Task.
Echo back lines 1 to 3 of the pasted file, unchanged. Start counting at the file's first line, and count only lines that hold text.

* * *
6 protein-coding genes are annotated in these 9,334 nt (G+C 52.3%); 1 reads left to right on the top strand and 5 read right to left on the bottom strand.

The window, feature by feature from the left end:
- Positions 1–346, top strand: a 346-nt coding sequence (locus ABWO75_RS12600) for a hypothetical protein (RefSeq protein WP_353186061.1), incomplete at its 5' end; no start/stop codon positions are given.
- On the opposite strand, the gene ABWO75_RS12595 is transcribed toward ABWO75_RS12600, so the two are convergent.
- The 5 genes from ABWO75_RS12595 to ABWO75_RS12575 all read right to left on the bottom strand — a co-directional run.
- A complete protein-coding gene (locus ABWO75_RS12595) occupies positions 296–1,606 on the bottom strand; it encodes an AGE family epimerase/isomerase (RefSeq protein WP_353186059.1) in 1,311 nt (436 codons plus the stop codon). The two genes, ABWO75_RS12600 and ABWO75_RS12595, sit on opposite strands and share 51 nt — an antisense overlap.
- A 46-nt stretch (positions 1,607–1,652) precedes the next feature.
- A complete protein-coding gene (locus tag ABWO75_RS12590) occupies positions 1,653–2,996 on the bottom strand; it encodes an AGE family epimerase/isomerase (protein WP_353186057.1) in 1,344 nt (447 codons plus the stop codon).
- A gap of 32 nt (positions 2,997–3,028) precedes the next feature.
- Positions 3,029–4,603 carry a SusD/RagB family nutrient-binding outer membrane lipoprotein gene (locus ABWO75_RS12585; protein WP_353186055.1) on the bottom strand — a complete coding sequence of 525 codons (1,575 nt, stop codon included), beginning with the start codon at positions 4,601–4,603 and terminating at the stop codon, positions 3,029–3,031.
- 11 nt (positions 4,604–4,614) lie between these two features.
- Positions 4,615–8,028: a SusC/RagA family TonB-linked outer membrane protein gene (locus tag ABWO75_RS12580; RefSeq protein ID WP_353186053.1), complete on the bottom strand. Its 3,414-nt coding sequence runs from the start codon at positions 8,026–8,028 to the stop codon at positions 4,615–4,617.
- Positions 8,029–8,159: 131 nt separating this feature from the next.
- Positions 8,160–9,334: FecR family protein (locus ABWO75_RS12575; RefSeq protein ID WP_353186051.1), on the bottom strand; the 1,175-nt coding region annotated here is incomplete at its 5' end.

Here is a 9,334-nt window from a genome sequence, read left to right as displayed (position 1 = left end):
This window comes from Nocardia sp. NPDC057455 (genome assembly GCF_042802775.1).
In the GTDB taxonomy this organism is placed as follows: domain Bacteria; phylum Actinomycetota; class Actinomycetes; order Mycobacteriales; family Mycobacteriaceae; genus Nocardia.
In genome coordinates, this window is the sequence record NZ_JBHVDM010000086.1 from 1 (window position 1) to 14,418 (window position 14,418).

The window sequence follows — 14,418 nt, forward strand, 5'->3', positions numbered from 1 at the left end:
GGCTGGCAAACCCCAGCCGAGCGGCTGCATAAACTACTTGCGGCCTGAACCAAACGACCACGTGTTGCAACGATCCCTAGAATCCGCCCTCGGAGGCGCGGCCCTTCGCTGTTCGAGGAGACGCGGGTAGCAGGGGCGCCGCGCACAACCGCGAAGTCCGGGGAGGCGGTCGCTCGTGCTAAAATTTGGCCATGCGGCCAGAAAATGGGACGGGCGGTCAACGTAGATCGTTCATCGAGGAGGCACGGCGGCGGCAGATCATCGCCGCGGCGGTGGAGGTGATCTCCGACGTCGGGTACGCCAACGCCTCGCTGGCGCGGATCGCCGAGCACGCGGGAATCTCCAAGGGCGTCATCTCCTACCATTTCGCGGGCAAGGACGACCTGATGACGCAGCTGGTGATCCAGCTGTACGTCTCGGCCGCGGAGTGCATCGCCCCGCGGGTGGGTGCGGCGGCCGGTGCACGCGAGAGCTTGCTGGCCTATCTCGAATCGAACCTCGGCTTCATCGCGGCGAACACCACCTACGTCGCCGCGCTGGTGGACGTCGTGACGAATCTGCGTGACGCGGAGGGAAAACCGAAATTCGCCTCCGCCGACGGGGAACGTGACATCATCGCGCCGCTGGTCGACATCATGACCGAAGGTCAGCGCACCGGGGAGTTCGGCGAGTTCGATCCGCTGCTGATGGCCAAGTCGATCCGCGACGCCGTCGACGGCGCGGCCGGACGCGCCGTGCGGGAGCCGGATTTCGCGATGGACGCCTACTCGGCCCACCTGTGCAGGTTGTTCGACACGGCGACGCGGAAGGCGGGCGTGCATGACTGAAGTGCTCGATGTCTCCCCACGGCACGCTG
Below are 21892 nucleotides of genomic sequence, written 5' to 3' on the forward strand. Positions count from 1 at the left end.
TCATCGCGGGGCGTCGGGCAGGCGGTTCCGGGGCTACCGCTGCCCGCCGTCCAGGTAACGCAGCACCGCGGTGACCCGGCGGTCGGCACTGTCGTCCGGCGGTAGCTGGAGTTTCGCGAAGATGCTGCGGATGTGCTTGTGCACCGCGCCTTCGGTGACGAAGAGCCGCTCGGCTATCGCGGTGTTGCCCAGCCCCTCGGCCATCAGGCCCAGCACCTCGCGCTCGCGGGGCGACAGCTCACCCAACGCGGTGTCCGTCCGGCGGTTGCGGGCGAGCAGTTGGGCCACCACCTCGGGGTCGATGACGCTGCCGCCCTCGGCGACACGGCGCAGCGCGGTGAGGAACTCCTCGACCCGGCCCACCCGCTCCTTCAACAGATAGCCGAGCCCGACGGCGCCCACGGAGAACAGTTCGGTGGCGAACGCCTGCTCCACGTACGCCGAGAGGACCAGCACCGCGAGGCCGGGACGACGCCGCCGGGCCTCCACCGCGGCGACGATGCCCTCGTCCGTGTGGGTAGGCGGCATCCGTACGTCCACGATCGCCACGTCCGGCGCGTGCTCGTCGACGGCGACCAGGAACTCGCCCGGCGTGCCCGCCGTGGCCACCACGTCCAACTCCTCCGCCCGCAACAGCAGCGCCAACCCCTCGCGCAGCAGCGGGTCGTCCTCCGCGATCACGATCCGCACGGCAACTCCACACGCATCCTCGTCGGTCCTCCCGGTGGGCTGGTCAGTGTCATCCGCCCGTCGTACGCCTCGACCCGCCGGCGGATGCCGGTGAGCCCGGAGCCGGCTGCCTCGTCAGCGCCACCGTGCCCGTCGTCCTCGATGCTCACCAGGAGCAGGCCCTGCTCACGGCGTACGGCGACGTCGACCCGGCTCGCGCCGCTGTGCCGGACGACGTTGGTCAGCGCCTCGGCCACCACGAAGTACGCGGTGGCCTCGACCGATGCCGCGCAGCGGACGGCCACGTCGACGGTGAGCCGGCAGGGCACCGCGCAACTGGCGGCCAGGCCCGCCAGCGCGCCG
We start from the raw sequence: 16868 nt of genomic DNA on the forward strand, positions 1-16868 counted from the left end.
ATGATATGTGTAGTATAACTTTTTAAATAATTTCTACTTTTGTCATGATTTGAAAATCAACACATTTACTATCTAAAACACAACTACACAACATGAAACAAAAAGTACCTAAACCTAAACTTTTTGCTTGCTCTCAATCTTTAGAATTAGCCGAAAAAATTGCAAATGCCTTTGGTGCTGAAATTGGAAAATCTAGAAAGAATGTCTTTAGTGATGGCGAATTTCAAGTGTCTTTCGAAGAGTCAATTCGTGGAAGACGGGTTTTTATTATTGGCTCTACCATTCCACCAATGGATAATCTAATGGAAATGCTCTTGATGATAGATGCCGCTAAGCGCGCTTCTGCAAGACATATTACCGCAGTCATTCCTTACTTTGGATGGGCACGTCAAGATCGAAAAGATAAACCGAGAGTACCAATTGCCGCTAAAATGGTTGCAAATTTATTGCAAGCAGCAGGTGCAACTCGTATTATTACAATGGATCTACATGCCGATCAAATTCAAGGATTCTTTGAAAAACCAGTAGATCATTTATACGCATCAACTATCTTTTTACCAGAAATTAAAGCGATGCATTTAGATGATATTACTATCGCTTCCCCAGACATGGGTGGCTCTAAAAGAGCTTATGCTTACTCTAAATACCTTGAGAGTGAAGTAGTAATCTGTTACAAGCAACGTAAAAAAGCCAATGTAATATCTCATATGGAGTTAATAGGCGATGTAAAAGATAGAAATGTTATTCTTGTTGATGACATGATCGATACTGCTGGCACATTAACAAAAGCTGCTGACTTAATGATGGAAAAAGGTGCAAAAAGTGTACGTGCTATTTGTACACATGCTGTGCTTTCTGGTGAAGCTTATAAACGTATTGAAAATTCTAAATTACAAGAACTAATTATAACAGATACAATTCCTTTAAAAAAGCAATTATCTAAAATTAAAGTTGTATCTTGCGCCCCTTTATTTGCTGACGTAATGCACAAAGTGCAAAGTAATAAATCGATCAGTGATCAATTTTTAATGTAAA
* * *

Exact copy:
6 protein-coding genes are annotated in these 9,334 nt (G+C 52.3%); 1 reads left to right on the top strand and 5 read right to left on the bottom strand.

The window, feature by feature from the left end:
- Positions 1–346, top strand: a 346-nt coding sequence (locus ABWO75_RS12600) for a hypothetical protein (RefSeq protein WP_353186061.1), incomplete at its 5' end; no start/stop codon positions are given.